Blog Archives

The value of living simply

“Live simply, that others may simply live.”

Temple in India

Temple in Manikaran, India

Ever wonder why most of the earth’s greatest teachers lived very simple lives ?   

                 Time.    More time.

If you live simply there is more time to spend on everything, such as:

contemplation, recreation, health, education, family, appreciation, writing, teaching, creating, and rest.

For everything we own or posess physically or mentally, some time must be spent attending to it, fixing it, protecting it, worrying about it, and of course, paying for it, and finally, discarding it.

There’s nothing wrong with having abundant property.   It’s a practical matter.   We should know what the true cost of possessions is, and determine if it’s worth it.     How much stuff do we really need to be content and function efficiently in our work ?      At what point does owning things become more a burden than it’s worth ?

Many wise people figured this out a long time ago.    Live simply, efficiently, thoughtfully.    You’ll enjoy your life much more that way.

“Yeah, but modern life isn’t like that, I gotta have a lot of stuff”

         To some extent that’s true, but there are many options:

         For example, one can often rent or borrow things they like to use, but use rarely.   Instead, in our culture everyone has the same tool or object in their house or garage, gathering dust.   For example, a lawnmower.   Used once a week or so, for a couple of hours.    Cost:   Buy, store, maintain, repair, clean, and eventually discard.  

        Okay, so maybe we need a good lawnmower.   But what about all that other stuff we have that we haven’t used in 3 years, stuff we have totally forgotten about that were once so special we bought them  ?

        Another example;  many people dream of owning a boat.    Then they get one and it costs so much time and effort to use it, store it, insure it, that after a few exciting uses it sits in the garage or yard, eventually to be sold to another dreamer.   A larger family can buy a boat or camper, and they all share it’s use and cost.     In Aviation, collective ownership of an expensive aircraft is common.   Why not apply the principle to other things, like riding mowers, beach homes, cabins, vacation properties, etc.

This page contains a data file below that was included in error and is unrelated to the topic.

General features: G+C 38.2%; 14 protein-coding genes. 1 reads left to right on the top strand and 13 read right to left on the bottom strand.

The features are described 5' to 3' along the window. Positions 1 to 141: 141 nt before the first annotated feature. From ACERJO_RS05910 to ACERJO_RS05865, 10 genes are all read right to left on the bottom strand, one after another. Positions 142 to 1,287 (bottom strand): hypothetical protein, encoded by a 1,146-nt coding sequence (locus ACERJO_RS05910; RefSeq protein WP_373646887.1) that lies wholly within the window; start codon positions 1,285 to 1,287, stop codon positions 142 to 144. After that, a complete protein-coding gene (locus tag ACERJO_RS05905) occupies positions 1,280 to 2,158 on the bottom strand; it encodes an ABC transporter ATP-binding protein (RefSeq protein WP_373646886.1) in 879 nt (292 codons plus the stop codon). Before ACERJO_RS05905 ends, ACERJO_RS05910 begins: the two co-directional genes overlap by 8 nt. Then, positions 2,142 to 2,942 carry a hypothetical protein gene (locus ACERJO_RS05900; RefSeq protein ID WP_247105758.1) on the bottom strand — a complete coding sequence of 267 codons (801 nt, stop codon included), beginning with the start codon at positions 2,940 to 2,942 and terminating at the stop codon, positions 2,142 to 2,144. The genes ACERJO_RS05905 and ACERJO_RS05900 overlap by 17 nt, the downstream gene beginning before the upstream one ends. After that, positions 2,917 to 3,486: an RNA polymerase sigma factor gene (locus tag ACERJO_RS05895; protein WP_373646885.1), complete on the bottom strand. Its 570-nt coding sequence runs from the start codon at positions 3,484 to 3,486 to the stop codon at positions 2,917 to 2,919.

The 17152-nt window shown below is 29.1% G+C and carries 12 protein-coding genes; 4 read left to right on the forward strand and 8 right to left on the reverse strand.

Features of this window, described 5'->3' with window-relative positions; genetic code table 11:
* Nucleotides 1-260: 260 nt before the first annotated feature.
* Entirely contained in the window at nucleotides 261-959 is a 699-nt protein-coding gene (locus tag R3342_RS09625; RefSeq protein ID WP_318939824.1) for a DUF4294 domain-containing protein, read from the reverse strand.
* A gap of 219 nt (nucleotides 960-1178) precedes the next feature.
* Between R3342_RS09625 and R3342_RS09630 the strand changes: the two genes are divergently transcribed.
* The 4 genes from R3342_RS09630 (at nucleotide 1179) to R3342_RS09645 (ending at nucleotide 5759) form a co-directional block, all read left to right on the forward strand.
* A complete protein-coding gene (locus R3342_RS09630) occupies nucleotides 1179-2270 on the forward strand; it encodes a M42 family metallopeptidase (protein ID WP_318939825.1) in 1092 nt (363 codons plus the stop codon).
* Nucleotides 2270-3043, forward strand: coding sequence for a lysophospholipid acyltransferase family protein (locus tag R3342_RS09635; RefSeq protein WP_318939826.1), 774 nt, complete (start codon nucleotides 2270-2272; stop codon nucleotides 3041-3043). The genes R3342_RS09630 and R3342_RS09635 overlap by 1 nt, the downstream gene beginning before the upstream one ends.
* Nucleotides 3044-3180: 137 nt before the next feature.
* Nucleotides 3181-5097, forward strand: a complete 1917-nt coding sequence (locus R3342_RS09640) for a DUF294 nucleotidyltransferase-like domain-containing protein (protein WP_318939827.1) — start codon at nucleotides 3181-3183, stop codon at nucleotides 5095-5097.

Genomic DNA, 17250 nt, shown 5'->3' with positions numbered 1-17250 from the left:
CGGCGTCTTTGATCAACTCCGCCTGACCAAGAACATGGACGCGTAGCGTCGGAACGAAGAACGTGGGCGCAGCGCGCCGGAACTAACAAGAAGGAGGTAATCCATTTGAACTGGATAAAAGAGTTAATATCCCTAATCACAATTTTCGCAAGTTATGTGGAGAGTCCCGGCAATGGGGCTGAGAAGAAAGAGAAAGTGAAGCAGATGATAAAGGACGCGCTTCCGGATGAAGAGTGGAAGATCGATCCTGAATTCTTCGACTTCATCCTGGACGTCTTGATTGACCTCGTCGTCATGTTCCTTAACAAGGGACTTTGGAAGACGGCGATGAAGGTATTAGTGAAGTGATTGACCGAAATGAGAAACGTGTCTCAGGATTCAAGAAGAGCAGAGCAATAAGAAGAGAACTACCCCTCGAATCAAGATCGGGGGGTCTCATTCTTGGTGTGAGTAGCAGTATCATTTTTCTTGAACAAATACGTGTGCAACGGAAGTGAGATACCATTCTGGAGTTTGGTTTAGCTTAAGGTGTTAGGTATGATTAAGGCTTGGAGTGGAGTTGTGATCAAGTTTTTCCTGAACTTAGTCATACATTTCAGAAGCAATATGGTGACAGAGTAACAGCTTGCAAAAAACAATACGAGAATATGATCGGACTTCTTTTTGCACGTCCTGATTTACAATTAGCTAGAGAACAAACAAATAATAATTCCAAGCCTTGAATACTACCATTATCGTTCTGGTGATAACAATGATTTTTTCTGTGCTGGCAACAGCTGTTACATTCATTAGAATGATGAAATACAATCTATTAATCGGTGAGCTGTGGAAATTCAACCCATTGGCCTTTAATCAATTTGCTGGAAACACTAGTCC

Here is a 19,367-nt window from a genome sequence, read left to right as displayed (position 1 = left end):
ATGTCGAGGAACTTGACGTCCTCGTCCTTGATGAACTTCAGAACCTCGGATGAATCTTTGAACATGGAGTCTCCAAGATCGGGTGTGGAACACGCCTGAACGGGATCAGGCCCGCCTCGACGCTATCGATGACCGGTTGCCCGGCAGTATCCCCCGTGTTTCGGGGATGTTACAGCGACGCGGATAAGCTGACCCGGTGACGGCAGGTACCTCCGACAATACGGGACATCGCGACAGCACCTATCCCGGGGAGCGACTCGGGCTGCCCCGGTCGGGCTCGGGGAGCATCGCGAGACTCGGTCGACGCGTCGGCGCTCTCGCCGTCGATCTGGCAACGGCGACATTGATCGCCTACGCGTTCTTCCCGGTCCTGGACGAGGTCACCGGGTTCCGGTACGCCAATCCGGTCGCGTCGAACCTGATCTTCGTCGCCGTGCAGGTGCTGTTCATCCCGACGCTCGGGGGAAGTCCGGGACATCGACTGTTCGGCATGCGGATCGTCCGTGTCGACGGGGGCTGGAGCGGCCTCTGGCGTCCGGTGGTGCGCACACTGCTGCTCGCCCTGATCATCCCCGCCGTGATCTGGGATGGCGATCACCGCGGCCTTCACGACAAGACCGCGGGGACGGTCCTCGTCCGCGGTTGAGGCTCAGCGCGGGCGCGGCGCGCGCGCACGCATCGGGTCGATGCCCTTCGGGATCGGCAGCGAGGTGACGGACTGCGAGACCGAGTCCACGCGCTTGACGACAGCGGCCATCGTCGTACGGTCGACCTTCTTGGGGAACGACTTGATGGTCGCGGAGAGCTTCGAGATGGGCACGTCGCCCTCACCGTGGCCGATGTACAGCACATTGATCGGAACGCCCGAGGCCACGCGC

If you’ve never done so, spend a few hours at a local landfill transfer station and watch what people throw away these days.   It will amaze you.   I had a friend who used to sell stuff on Ebay that he got for free at the local dump.   He found an item once that he sold for 4,000 dollars.    He made many thousands per year just doing that.

      The fact that there’s a huge industry devoted to getting rid of the stuff we no longer want should tell us something about ourselves as a culture. 

      If you need some cash quickly, take a good look around your house or neighborhood.    You can find something to sell on Ebay for a “buy it now” price.     Or, go to your town dump on a Saturday morning, especially in the springtime, and you could make hundreds of dollars a week extra, working from home.

In business, simplicity is also very valuable.

       For example, many start-up companies buy a whole bunch of junk they don’t need, like luxury furniture, or top of the line, new equipment, or they rent a big office.   That can cause problems.   Young businesses in particular need to keep it simple.

       Get what you really need, and use it well.   When the cash starts coming in, think carefully about where the money goes.    Do you really need a new computer, car, office ?

Give away things and time

      One of the most powerful assets successful businesses have is goodwill.  It’s impossible to measure but it can sustain a business for a very long time.   If as a person, and in your business, you give generously and sincerely, the goodwill you create is magnetic to customers and other associates.    Trust.    To get it, give.

     In an era of highway robbery, false claims, shot-gun style advertising, people stand out clearly when they pause, listen, and respond to their customers, suppliers, and employees.     Be different, be real.

Living PIctures network photo resources and services. 
Entertainment, education, stock photos.
Camera reviews, humor, travel, more.  Many links, tips